In praise of the clipboard manager

A clipboard manager is an insanely useful bit of productivity kit. It’s one of those things that you may not know even exists, but once you start using it, you can never go back.

A quick reminder: the clipboard is the bit of memory on your computer (or phone, tablet, fridge etc) where the content you have just copied or cut from the screen is store, so that you can paste it elsewhere.

One of the drawbacks of the clapboard is that it can only store one bit of content at a time – it overwrites itself every time you cut or copy something new.

However, with a clipboard manager, your history of cut and copied content is available to you whenever you want it – so you’re no longer limited to that one clipping!

Here’s an example of when this is handy. Say you’re copying lots of bits of text from one document to another. Normally, you’d copy a chunk, flip to the other document and paste it in; then back to the original, copy, flip, paste, and back again.

With a clipboard manager in place, you just copy all the different chunks in the original, then flip to the destination document and paste them all in.

It’s so easy! You’ll wonder how you ever coped without it.

I use Alfred on my Mac to manage my clipboard (it does a load of other neat stuff too). If you’re on Windows, Ditto seems like a good option.

The brute force of money

David Weinberger on the purchase of Mendeley by Elsevier:

I seriously have no interest in judging the Mendeley folks. I still like them, and who am I to judge? If someone offered me $45M (the minimum estimate that I’ve seen) for a company I built from nothing, and especially if the acquiring company assured me that it would preserve the values of that company, I might well take the money. My judgment is actually on myself. My faith in the ability of well-intentioned private companies to withstand the brute force of money has been shaken. After all this time, I was foolish to have believed otherwise.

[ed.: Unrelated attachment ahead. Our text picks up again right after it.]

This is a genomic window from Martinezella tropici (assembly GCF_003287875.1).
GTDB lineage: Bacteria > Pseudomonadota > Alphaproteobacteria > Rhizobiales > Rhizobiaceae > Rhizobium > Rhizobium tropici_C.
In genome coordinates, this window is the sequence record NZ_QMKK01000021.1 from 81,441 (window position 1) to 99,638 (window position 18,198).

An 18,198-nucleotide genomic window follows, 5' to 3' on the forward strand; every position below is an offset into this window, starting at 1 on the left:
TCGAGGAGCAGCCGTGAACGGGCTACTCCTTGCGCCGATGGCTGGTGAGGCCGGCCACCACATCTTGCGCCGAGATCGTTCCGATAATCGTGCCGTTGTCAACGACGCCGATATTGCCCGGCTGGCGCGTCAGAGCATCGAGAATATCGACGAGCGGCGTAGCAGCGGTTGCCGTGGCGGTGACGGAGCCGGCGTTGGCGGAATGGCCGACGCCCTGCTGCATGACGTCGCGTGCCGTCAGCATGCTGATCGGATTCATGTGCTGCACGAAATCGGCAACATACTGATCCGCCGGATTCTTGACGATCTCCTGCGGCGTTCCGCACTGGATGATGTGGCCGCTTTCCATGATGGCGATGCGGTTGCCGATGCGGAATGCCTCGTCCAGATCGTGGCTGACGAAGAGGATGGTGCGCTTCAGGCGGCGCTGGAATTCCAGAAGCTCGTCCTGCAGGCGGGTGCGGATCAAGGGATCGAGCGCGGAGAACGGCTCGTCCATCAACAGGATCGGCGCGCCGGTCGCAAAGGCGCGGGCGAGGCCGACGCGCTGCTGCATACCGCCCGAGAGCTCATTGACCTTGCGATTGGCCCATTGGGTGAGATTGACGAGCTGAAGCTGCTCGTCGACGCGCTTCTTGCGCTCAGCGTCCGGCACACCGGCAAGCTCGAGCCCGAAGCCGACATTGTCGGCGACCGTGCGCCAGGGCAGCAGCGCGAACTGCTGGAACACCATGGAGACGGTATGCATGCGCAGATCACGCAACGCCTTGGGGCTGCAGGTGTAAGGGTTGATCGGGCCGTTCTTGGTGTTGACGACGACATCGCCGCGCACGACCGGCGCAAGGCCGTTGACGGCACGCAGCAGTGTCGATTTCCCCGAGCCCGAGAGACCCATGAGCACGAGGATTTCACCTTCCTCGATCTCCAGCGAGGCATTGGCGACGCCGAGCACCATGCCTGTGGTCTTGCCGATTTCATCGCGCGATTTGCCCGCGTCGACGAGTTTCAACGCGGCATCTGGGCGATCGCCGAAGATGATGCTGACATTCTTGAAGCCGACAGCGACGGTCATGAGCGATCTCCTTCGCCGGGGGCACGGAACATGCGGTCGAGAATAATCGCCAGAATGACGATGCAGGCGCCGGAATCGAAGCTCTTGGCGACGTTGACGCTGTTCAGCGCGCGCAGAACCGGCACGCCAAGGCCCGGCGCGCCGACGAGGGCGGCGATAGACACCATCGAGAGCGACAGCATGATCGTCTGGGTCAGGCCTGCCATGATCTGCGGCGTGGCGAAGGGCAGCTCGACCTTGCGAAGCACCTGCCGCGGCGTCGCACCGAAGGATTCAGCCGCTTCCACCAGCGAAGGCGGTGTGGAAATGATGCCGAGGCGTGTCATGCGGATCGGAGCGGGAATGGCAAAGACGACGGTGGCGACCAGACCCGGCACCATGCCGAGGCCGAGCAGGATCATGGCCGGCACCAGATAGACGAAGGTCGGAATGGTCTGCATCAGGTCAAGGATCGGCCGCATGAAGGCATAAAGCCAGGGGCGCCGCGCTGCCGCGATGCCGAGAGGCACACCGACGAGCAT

It’s best not to rely too much on any vendor of any service – you never know what might happen. Doesn’t mean you shouldn’t use them, but have a backup plan and keep a hold of your data.

Outliners are cool!

Do you use an outliner? Have you even heard of them?

An outline is a load of text, organised into a hierarchy. It looks like a bulleted list, with content at various levels, but proper ones do a bit more than that.

You can use Microsoft Word to make an outline, but dedicated tools are usually better. I use OmniOutliner on my Mac, although there are many others for every platform.

A proper outlining tool lets you open and close levels of the hierarchy to make it easy to navigate around it, format different parts of the outline, add extra columns for additional content and annotations.

OmniOutliner also lets me embed links to other documents in my outline, so if I want to expand on outline items in much more detail, I can do in a seperate text file, and just link to it in the outline.

Undoubtably the king of outliners is Dave Winer, who is also famous for being a pioneer of blogging, and RSS too. In fact, he has managed to combine all three, so he blogs within an outlining tool – which of course generates an RSS feed. Neato!

Winer has just released a new outliner, which you can use for free in the browser – it’s called Little Outliner. Give it a try!

I find an outliner most useful for:

  • planning presentations
  • designing a strcture for website content and navigation
  • planning acitivities in a project
  • making notes
  • planning reports and other long form bits of writing
  • organising a huge bunch of apparently random thoughts into something a bit less random

Outliners are another example of the excellence of open standards on computers. So I can export my outline in a file format called OPML, and then import it into other applications – such as a mind mapping tool for instance, to get a more visual overview of what I’ve been writing.